The study included 31 stable chronic hemodialysis (HD) patients from two hospital-based HD units. The study was approved by the local ethics committee of both hospitals, and all patients gave their written informed consent. Their baseline demographic and treatment characteristics are included in Table 1. In the course of 3 weeks of this study, their treatment parameters were not changed: The patients kept using their stable oral medication including identical dose of phosphorus binders and were asked not to change their dietary habits. Also their anticoagulation and extracorporeal blood flow (QB) were strictly kept unchanged throughout the entire study. Dialysate flow rate (QD) was the same in LFHD and HFHD. For postdilutional HDF performed with AK200S Ultra machines (Gambro ab, Sweden), substitution flow (QS) was taken from the produced dialysis solution, i.e., the true QD was by QS lower.

In the first dialysis in each week cycle, i.e., after the longest intradialysis interval, treatment session in one of the three investigated modes was performed instead of the patient’s usual one (in a sequence LFHD → HFHD → HDF). All the three investigated sessions used the same QB and had the same session time in each patient, identical with patient’s regular prescription. HDF was done in the postdilution mode with substitution volume determined as at least 20% of the effective blood flow. Overview of the dialyzers and membrane characteristics is given in Table 2.

Predialysis and postdialysis blood samples were used to calculate single-pool Kt/V (spKt/V), and blood and dialysate samples were taken in the 60th minute of the session to quantify phosphorus elimination. Phosphorus removal was calculated by the formula developed by Gutzwiller8:

where M(P) is total amount of removed phosphorus in mmol, t is dialysis duration in minutes, CDs60 is phosphorus concentration in dialysate and CB60 is blood phosphorus level, both in 60th minute of the session. Guttzwiller’s formula was developed using a cohort, treated by HFHD. Its reliability for LFHD and HDF had been previously verified by us in a small-scale study against data obtained by partial dialysate collection (PDC) method9 (also see Appendix).

The conventional urea spKt/V was evaluated for each investigated session using Daugirdas10 second-generation formula:

where R = CBureapost/CBureapre, t is duration of dialysis, UF is ultrafiltration volume, and W is patient optimal body weight.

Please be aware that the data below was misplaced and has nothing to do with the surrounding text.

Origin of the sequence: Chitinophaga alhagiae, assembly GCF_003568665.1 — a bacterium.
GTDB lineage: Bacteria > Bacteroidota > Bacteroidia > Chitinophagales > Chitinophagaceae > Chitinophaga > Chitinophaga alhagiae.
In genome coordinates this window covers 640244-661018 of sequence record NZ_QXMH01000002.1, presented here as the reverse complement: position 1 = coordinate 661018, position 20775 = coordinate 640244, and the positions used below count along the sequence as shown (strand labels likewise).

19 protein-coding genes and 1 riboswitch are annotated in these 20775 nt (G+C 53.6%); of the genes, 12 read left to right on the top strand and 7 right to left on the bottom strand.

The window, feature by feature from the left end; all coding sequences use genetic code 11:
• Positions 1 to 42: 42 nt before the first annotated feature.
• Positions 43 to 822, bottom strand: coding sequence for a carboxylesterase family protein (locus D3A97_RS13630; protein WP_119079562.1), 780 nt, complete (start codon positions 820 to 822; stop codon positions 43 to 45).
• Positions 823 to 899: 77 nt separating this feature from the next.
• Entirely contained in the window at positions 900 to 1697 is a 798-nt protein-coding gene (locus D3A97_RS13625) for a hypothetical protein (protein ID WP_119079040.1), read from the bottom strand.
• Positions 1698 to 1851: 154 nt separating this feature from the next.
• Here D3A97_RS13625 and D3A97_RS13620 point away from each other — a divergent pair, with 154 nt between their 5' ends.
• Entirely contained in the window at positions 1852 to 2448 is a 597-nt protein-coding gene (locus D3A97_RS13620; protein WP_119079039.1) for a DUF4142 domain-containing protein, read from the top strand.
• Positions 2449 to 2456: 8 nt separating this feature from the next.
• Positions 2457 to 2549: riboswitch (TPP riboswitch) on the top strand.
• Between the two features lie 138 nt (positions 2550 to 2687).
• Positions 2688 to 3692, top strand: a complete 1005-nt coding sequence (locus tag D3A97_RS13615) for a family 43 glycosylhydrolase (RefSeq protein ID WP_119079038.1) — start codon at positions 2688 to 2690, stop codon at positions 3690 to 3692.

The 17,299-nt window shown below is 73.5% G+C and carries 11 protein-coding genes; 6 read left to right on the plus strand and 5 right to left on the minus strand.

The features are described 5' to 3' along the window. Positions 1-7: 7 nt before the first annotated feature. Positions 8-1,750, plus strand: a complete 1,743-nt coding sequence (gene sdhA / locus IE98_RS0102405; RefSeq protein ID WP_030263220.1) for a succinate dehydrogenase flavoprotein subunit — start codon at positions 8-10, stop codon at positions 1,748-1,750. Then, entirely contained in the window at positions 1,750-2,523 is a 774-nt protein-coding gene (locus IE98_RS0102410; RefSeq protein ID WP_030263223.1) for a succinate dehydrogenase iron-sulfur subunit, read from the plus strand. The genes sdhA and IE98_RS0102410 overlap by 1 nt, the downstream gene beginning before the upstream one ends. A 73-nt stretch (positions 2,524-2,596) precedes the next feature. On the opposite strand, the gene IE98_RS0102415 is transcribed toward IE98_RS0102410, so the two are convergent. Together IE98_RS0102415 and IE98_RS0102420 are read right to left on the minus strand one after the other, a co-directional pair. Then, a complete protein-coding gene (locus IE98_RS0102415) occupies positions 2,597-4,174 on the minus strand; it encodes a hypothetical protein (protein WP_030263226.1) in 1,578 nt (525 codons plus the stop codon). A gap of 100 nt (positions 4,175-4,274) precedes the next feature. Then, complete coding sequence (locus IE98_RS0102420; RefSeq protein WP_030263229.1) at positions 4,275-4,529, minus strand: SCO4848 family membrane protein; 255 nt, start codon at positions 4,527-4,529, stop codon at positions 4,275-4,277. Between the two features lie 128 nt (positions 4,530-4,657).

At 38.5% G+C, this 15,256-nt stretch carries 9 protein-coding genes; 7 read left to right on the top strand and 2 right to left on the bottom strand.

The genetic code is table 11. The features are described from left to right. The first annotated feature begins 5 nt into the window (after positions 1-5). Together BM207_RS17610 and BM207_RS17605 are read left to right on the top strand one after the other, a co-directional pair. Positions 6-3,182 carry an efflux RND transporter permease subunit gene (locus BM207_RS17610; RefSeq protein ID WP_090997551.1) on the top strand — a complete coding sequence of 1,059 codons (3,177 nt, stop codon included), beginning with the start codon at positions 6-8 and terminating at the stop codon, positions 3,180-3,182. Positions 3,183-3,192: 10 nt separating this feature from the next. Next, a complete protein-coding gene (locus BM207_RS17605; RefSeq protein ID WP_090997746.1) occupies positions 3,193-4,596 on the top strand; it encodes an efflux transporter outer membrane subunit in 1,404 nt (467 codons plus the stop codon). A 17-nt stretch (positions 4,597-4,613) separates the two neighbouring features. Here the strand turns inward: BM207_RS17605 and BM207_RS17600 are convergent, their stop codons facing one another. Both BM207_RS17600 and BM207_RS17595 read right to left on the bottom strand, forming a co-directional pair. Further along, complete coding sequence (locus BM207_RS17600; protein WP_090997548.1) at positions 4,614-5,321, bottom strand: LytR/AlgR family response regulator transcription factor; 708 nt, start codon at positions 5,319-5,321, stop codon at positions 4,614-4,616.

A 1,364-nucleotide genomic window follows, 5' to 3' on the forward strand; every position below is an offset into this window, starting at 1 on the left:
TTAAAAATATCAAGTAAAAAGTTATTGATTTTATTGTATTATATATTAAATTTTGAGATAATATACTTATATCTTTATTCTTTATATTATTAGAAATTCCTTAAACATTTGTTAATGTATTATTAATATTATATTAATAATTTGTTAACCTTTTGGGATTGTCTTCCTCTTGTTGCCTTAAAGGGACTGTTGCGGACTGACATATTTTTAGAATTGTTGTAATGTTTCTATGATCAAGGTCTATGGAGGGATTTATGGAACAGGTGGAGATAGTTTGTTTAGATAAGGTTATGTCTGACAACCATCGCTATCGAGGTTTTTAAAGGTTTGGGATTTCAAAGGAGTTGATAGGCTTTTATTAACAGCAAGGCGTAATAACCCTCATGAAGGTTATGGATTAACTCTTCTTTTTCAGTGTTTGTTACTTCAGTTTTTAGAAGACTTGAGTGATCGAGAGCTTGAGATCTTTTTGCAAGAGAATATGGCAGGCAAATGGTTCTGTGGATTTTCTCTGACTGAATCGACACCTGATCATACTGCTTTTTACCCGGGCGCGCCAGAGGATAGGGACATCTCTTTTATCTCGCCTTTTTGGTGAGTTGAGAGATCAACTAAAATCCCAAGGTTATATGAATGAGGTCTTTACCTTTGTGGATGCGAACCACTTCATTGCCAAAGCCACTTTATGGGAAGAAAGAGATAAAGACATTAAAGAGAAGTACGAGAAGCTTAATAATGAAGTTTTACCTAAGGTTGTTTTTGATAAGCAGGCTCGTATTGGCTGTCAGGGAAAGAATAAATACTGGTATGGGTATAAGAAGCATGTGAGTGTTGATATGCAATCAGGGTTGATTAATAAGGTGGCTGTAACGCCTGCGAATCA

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Statistical Analysis

Data were initially tested toward normality using Kolmogorov–Smirnov test. Because normal distribution was found in all involved variables, parametric methods were used in our study. For descriptive statistics, data were expressed as mean ± SEM. Differences of means among the three methods were analyzed using one-way analysis of variance (ANOVA) with repeated measures. For all comparisons, the LFHD mode was considered as a reference method and the HFHD and HDF were compared with it separately. Subsequently, direct comparison was made between HFHD and HDF. All calculations were conducted using SPSS 17 (SPSS Inc., Chicago, IL).

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Results

Descriptive characteristics and p values coming from the ANOVA method are summarized in Table 3. The difference between the mean M(P) obtained by the three methods was significant (p = 0.023) and nearly significant in the case of ultrafiltration rate (UFR; p = 0.055). Removed phosphorus means were almost identical between HDF (mean = 38.3 mmol) and HFHD (mean = 37.8 mmol) modes (p = 0.962), whereas M(P) reached in LFHD (mean = 34.0 mmol) was lower than HFHD (p = 0.062) and significantly lower than HDF (p = 0.033). Relation between M(P) and preprocedure phosphatemia is shown in Figure 1.

Other factors, which could theoretically influence M(P), UFR, single-pool Kt/V (spKt/V), and cumulative blood flow per procedure (VB), did not differ significantly.

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Discussion

There are two principal messages clearly emerging from this study:

The first one is dissociation of dialysis efficiency in urea removal as assessed by the Kt/V and phosphorus removal assessed by its removed amount. It is merely a confirmation of a know phenomenon caused by more complex phosphorus kinetics11–13 compared with simple first-order kinetics of urea. Recently, it was nicely demonstrated by a study,14 which compared two dialysis schedules with 4 and 8 hours sessions but the same Kt/V (achieved by much lower blood flow in the latter schedule): Although the amount of removed urea was identical in both schedules, the amount of removed phosphorus was by about 40% higher in the schedule with longer session time.